A look at history off the beaten path

And so the museum was conceived as a testament to Alix’s rich heritage.

As you drive down the quaint and quiet streets of the Village of Alix, there are many things to look at including a rather unique and illustrious building along Main Street that resembles an adobe hut.

The building, with an enchanting mural on the side, is the home of the Alix Wagon Wheel Museum.

Over 40 years ago a group of individuals began collecting artifacts from the region and purchased the building that was the former pool hall. And so the museum was conceived as a testament to Alix’s rich heritage.

For summer interns Adam Parlby and Zach Brooks-Poloway, the museum is an outlet to connect with the community and learn about Alix’s history. Both have been serving at the museum over the past few summers and have found a lot of enjoyment out of showcasing the hands-on history with visitors.

“I just really love history,” said Parlby during a recent tour.

Brooks-Poloway said he enjoys helping the people that walk through the doors who are searching for family history.

“It’s really cool to be able to help them do that,” he said.

The museum is not a tribute to wagon wheels, like some visitors may assume, but named for the shape formed when one places Alix in the hub of a wheel and spokes divide the historic region into numerous school districts.

The heritage mural welcoming visitors into the museum from the street acts as a preview of what visitors will see inside. Created by Ray Bindr, in a fresco-like technique, the mural showcases the history of the off the beaten trail.

As you enter the museum lobby, visitors are likely to notice two things – a giant solid nickel turn of the century cash register and numerous paintings placed on a sky-high shelf that runs around the perimeter of the room.

The paintings, many of scenery and nature scenes done in oil or acrylic, have all completed by local artists over the past century.

“All of the art is done by local artists who lived in Alix at some point,” noted Brooks-Poloway.

Parlby agreed and pointed out a group of paintings by Eddie Wong, who was once the local grocer in Alix. Wong’s paintings are now becoming collectable within art circles.

“He painted so many and he did it for a hobby so when people came in and admired them, he just gave them away,” said Parlby.

Another Alix artist whose paintings are featured on the shelf was the wife of the meat shop opener. Brooks-Poloway said that the wife didn’t like the look of the shop, so she painted large canvases and put them up around the shop so it didn’t look so dark and drab. By chance, these paintings have made their way into the building and are now on display.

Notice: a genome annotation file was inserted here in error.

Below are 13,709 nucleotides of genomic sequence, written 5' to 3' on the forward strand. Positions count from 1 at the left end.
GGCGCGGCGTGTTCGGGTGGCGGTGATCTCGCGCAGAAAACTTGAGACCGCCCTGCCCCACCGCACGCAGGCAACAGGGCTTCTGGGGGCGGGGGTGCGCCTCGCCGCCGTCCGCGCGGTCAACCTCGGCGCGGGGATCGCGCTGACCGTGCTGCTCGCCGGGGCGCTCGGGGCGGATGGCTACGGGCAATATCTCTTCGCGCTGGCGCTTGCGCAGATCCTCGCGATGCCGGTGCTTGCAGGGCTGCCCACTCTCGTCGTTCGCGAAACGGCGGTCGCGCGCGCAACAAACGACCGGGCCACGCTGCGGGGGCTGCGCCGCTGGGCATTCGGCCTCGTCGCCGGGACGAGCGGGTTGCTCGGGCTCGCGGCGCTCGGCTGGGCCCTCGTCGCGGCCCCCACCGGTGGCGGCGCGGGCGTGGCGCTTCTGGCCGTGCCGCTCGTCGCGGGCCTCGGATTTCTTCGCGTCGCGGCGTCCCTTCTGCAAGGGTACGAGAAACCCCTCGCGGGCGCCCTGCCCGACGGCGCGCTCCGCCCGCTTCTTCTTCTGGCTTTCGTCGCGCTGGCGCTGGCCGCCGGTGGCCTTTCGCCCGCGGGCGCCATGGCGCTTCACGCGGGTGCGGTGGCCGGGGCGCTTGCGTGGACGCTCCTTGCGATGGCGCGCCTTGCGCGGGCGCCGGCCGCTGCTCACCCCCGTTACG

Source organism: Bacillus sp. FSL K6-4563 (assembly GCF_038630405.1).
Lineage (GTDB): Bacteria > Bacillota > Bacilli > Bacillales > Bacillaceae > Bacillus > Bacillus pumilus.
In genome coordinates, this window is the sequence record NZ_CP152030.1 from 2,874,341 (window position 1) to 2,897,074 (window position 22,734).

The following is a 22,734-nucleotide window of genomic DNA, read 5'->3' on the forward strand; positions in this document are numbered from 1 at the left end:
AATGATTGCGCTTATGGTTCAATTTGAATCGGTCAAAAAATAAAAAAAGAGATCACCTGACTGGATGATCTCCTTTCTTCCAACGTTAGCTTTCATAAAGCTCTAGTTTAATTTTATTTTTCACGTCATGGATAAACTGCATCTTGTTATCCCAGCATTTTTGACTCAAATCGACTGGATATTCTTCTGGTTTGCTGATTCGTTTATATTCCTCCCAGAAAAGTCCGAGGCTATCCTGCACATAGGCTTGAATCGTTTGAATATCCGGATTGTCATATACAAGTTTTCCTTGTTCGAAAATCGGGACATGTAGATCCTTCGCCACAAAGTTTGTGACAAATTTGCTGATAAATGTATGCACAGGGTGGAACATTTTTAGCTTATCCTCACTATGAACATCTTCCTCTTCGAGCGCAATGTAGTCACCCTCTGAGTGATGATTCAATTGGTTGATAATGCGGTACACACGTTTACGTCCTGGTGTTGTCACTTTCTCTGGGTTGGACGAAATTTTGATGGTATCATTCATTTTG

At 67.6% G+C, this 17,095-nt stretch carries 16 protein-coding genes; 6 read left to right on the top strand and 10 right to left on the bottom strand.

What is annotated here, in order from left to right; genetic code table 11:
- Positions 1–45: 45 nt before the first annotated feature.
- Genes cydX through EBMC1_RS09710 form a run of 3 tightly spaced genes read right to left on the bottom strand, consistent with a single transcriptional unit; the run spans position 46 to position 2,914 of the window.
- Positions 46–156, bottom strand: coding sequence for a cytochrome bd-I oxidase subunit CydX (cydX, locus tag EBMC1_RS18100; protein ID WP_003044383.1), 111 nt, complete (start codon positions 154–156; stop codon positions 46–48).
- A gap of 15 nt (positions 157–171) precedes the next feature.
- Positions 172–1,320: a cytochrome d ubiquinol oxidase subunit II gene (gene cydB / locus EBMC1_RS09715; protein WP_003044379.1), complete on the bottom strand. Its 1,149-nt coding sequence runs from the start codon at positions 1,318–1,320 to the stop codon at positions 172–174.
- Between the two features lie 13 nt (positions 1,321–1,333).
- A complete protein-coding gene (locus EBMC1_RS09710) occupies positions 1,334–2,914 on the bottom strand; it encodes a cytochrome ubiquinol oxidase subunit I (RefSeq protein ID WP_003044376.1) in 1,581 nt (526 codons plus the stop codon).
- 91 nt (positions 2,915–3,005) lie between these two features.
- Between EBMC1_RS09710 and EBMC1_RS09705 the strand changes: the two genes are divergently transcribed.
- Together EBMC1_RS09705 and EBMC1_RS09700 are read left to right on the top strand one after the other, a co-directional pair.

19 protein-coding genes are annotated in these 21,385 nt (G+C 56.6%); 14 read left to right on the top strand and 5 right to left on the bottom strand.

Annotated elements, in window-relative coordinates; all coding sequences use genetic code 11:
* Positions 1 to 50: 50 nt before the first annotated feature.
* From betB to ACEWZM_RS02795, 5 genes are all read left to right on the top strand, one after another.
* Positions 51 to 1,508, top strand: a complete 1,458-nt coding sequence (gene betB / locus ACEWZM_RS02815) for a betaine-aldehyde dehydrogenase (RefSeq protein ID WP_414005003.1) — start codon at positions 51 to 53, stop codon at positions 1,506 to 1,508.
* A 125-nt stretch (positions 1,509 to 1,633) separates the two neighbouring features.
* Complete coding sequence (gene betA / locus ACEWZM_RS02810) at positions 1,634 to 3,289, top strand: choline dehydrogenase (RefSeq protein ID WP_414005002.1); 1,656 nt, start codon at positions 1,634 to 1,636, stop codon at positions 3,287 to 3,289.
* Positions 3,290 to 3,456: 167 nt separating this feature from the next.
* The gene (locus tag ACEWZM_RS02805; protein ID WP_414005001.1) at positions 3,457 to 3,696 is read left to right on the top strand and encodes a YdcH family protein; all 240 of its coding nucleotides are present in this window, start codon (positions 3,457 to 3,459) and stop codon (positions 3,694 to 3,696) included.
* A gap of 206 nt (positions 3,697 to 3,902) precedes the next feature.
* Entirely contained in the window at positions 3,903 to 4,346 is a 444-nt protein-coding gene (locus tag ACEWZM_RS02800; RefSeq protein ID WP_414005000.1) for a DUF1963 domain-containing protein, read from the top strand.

Such is the case for the majority of the items in the museum — all of which had a previous home somewhere in the Village and have now made their way into the museum by the way of donations from the community.

The number of visitors entering the museum on any given day is sometimes astounding, even to the ready guides. Brooks-Poloway said just the day before, the museum received two visitors from China, one from Southern California and another from Britain.

“When people from around here come in, they like to see everything that they remember,” said Brooks-Poloway. The museum boasts many items from the pioneer days of Alix and surrounding area.

Exhibits feature Tools of the Trades, Wildlife of Central Alberta, Early Churches, Sports of the Settlers, the Central Alberta Dairy Pool, and the Women of Aspelund.

The museum also has several young visitors throughout the season. From school groups to summer campers, children visit the cultural hub and experience hands-on history through making rope with the cast-iron rope twisting machine or churning butter.

Visitors from other countries are equally intrigued by general Alix history.

“Most of them want to see what it was like to live in a small town back then,” said Brooks-Poloway.

One of the museum’s most significant displays pays tribute to one of Alix’s key figures, Dr. Irene Parlby.

As a noted Alix resident, Irene was elected into the Alberta Legislature in 1921 and was the first female cabinet minister in Alberta. She was also one of the Famous Five, who through a court battle, established that women were “qualified persons,” and entitled to sit in the Canadian Senate.

Adam is a direct descendent of Irene and said she lived in Alix the entire time she was involved in politics. “She actually didn’t really like politics,” he noted of his great-grandmother. “She sort of got pushed into it.”

“It’s not only locally important but it’s culturally significant,” said Brooks-Poloway of the Dr. Irene Parlby exhibit. “She was also the first woman in Canada to be given an honorary law degree.”

Further on in the Early Churches exhibit sits a still-operable organ. Brooks-Poloway and Adam said the organ was found in a grain bin just outside of Alix. A local farmer was cleaning out his bin and lo and behold, there was an antique organ. It was later generously donated to the collection.

The stories are endlessly unique and just as odd as some of the artifacts found in the museum like the giant chunk of butter-flavoured aluminum — the result of a fire at the Central Alberta Dairy Pool of Alix.

The Alix Wagon Wheel Museum is open from 10 a.m. to 5 p.m. daily through until the end of August. In September, the museum is open Tuesday and Saturday from 2 p.m. to 4 p.m.

For more information, contact 403-788-2218.



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